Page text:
How rampant is age descrimination?
Between 1997 and 2018, about 423,000 U.S. workers filed age discrimination lawsuits with the Equal Employment Opportunity Commission, making up 22% of all workplace discrimination claims.
More than 21% of employees over 40 have faced age discrimination, and 36% feel their age has prevented them from acquiring a job since they turned 40.
More men than women think that their age has been a factor in finding a new career or advancing their job.
Nearly 1 in 4 employees above 45 have been subjected to hostile remarks about their age from their bosses or coworkers. Also, 3 in 5 older workers have experienced age discrimination in the workplace.
One study discovered that older adults were brought in for interviews similar to younger applicants when filling out online applications.
However, after a face-to-face interview, the more senior candidates were offered jobs 40% lower than younger candidates with equal skills. About half of full-time employees above the age of 50 will lose their jobs involuntarily. Discrimination against older workers cost the U.S. economy an estimated $850 billion in the gross domestic product (GDP) in 2018.
Approximately 25% of all American senior employees and workers have experienced adverse effects or side effects of age discrimination. Studies by the AARP reveal a heartbreaking truth: more than half a century after President Johnson passed the ADEA (Age Discrimination in Employment Act,) seniors still feel the shadow of age discrimination. Almost all older employees don’t view age discrimination as something uncanny or odd, and most of them have dealt blows with this harmful social dilemma personally.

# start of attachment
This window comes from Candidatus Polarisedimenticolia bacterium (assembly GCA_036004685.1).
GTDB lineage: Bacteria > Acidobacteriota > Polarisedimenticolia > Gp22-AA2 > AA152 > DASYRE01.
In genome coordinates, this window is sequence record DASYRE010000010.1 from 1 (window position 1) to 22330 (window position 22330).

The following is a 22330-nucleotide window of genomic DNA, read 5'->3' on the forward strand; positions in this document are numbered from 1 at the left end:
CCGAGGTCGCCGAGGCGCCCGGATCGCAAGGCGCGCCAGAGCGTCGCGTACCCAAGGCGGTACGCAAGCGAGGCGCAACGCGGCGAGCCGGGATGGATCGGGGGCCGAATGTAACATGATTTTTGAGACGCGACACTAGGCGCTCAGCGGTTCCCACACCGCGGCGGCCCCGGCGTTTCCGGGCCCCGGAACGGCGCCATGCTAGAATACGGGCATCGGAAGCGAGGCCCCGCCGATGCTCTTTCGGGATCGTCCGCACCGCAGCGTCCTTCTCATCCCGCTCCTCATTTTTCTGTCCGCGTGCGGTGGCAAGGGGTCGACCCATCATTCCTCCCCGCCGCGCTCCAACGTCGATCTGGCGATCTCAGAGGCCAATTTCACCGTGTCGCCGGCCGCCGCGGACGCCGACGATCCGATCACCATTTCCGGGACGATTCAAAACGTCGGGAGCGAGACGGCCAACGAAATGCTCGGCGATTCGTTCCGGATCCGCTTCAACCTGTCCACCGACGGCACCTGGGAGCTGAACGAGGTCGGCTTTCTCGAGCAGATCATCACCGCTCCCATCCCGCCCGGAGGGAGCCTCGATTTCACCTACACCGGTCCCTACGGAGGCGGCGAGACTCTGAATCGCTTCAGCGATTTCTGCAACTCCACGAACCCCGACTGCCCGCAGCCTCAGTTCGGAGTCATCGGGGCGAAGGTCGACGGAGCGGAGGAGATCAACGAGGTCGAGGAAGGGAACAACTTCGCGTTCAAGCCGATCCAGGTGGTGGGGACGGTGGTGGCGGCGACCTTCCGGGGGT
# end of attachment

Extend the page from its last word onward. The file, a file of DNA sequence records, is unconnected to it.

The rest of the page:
More than 1.1 million people aged 55 to 70 will leave the workforce over the summer of 2021. The reason is something called ageism. Many seniors face stereotypes about productivity, lack of flexibility to change, lack of motivation, lack of innovation, absenteeism, and lack of cooperation.
While older people are more knowledgeable and experienced than younger people, they find it difficult to find a job. Industries reported with the most rampant age discrimination are business and finance, technology, marketing and advertisement, hospitality, retail, health care, and energy.
Age discrimination is not equally rampant in every area. It depends on the topic or, if we were to discuss job opportunities, the industry you want to apply for. Society-wise, it’s better to surround yourself with people who don’t treat you differently because of your age. For instance, if you like going to the gym, try out different places until you find the most welcoming environment. When it comes to finding a job, things get more complicated. If a company needs a consultant, you’re more likely to get hired.
In contrast, only 11. 1% of companies in the tech industry would hire people over 33 (The median age in other industries is 42.3). The same situation is applied in the business and finance industry. Older professionals in this industry claim that people don’t take them seriously due to their age. Most recruiters in this area believe some people are “too elderly to learn new things.
Another industry where ageism is rampant is marketing. Even though older people have higher spending power, they only appear in around 15% of advertisements. And when they do, they’re usually shown as unproductive people living at home. The median age in this industry is 40, which is relatively low.
Another example is the healthcare industry. In South Peninsula Hospital, five above 50 highly qualified nurses were fired simultaneously. They claimed the hospital was looking for young, inexperienced staff to reduce expenses. The only suggestion I have for senior workers is to prove the ageist people wrong. You can’t change that some companies prefer younger people because they’re cheaper to hire. However, you can try not to lose a job opportunity by doing twice as well as your co-workers. This way, you demonstrate that your age doesn’t define your productiveness.